by Justin Sink and Mario Parker
Bayer AG and Monsanto Co. promised President-elect Donald Trump $8 billion of investment in the U.S. and thousands of new jobs should the companies’ planned merger, the biggest-ever in agriculture, clear regulatory approvals.
Bayer Chief Executive Officer Werner Baumann promised to add 3,000 jobs at Monsanto while keeping its headquarters in St. Louis after the deal is completed, Trump spokesman Sean Spicer said Tuesday.
Both companies had previously announced their intention to keep the location of the Monsanto offices, but the commitment on jobs is new, and follows a visit last week by both Baumann and Monsanto CEO Hugh Grant to Trump and his aides in New York. The CEOs said in a joint statement that "several thousand new high-tech well-paying jobs" will be added after the integration of the two companies.
U.S. businesses are facing more pressure to show that they’re creating American jobs ahead of Friday’s scheduled inauguration of Trump, who made the issue a signature of his campaign. Earlier on Tuesday, he praised General Motors Co. for a $1 billion American investment plan, having criticized the company earlier in January for importing some models from Mexico. On Tuesday, Wal-Mart Stores Inc. also boasted about job growth. Ford Motor Co. and Fiat Chrysler Automobiles NV announced spending plans last week that Trump lauded.
The proposed $66 billion takeover of Monsanto by Germany’s Bayer would create the world’s largest producer of pesticides and genetically modified seeds. The merged company expects to spend about $16 billion in research and development in agriculture in the next six years, with at least half of the investment made in the U.S., Bayer and Monsanto said in their statement Tuesday. The two companies spent about $5.9 billion combined on R&D in 2015, data compiled by Bloomberg show.
Trump rode to his election victory partly on strong backing from rural voters, which could increase the President-elect’s desire to bring an economic turnaround for those supporters. A year ago, Monsanto announced that it would shed 3,600 jobs, or about 16% of its global workforce, in a bid to lower costs. The company is already the world’s biggest seed producer.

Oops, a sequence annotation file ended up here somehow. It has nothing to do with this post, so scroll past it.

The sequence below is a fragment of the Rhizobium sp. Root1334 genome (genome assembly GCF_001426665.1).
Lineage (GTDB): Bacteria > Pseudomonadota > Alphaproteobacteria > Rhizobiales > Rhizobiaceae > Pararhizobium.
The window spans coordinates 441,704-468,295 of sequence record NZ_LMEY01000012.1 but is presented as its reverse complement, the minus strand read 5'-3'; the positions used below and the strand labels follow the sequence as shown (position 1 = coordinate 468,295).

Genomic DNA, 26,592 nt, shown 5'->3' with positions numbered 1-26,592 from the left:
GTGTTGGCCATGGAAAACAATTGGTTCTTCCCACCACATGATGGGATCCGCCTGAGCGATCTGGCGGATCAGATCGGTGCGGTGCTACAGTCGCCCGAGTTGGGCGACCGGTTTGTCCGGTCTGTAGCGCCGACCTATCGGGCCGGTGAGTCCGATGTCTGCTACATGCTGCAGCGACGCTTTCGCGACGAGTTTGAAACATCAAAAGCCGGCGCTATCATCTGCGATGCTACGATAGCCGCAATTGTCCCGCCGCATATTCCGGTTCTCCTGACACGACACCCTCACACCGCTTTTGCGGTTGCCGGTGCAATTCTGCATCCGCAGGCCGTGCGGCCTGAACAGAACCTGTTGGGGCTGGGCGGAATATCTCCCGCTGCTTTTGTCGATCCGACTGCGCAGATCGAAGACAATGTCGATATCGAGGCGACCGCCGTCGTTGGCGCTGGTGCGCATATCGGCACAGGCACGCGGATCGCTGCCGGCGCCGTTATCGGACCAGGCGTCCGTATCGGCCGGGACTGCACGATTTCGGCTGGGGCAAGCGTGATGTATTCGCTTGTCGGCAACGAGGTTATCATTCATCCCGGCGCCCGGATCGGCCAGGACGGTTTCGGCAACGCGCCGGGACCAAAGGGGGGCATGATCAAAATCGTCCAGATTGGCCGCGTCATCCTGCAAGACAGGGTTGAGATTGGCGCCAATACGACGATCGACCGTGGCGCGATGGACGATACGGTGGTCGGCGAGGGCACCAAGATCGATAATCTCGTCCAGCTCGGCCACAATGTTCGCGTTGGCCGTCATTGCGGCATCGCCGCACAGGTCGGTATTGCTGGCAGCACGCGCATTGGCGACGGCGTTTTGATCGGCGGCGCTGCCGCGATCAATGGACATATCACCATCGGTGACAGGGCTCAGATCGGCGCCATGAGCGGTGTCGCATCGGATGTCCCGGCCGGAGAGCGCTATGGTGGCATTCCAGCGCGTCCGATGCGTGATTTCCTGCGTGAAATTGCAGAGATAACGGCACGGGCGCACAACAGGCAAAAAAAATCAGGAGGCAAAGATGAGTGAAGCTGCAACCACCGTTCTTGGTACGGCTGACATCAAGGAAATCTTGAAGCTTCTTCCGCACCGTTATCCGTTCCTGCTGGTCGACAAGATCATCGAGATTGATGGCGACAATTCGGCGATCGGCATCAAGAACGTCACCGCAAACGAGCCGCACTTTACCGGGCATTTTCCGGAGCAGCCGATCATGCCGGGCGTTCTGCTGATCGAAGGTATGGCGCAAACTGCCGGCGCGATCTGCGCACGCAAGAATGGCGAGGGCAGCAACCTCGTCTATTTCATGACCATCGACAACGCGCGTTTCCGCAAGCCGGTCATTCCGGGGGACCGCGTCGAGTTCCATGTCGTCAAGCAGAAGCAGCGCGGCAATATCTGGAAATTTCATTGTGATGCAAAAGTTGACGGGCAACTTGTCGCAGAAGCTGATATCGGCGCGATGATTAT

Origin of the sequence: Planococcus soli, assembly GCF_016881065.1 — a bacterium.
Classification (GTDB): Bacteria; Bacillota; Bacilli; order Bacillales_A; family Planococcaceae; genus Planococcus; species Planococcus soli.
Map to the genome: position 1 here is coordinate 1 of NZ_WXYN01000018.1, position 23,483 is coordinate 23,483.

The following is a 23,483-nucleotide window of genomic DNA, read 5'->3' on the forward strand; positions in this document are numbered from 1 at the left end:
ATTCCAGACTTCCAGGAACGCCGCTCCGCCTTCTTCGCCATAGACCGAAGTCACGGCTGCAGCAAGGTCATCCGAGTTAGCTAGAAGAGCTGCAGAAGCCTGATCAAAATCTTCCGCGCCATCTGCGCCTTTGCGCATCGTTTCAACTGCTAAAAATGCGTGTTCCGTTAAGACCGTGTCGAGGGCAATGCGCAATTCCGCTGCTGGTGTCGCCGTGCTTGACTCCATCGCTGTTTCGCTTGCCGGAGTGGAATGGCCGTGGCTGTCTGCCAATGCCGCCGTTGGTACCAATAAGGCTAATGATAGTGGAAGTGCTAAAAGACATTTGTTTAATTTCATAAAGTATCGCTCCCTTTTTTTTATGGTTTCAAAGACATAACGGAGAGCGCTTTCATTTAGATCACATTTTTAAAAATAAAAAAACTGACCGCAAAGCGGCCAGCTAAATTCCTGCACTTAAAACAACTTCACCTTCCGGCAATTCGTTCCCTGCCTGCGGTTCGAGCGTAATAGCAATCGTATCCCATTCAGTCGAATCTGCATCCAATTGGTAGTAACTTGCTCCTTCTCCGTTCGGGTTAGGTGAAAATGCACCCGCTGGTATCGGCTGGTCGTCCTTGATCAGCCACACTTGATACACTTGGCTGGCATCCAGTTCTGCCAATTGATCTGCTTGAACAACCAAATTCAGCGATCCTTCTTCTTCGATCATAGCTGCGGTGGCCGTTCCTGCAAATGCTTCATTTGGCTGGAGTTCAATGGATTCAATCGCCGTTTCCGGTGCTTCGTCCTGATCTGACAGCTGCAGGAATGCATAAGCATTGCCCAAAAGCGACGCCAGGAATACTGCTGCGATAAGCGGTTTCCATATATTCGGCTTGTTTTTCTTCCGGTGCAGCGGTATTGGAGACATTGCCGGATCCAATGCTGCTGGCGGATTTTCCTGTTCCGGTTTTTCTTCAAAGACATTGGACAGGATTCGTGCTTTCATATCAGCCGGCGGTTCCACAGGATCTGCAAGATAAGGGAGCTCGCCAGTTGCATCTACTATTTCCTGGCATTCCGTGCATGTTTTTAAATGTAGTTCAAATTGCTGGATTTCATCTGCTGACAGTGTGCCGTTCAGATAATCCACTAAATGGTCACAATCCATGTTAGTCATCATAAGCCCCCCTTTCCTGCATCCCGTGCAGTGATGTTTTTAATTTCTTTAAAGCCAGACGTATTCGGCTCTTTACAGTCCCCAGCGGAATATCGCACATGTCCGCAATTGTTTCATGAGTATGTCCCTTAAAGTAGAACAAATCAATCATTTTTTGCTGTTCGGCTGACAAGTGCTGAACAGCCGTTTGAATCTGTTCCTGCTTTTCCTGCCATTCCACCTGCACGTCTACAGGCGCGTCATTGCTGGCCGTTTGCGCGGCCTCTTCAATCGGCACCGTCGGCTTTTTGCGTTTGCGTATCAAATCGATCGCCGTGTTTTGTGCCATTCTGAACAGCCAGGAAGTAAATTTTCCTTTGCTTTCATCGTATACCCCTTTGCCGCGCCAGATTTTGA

Agricultural companies could also come under increased scrutiny as a wave of mega-deals announced in the past year has the potential to transform the industry. Critics have raised antitrust concerns about Bayer-Monsanto, but the companies have argued the merger will speed innovation and help farmers increase their yields.
The National Farmers Union, the second-biggest U.S. farm group, is among those that oppose the deal. In a statement Tuesday, it said the meeting between the CEOs and president-elect “is deeply disturbing if it leads to an approval of the Bayer-Monsanto acquisition by the incoming Trump Administration.”
Still, the meeting is “positive” for getting U.S. approval, though the merger still needs regulatory approval in other countries, Chris Shaw, an analyst at Monness Crespi Hardt & Co. in New York, said by phone.
Bayer and Monsanto’s plan to stay and invest in the U.S. Midwest is key to its business, since it would market to farmers, but also lines up with Trump’s rhetoric, said Jason Miner, an analyst at Bloomberg Intelligence in Skillman, New Jersey.
“It’s good politics and good business strategy at once,” Miner said.
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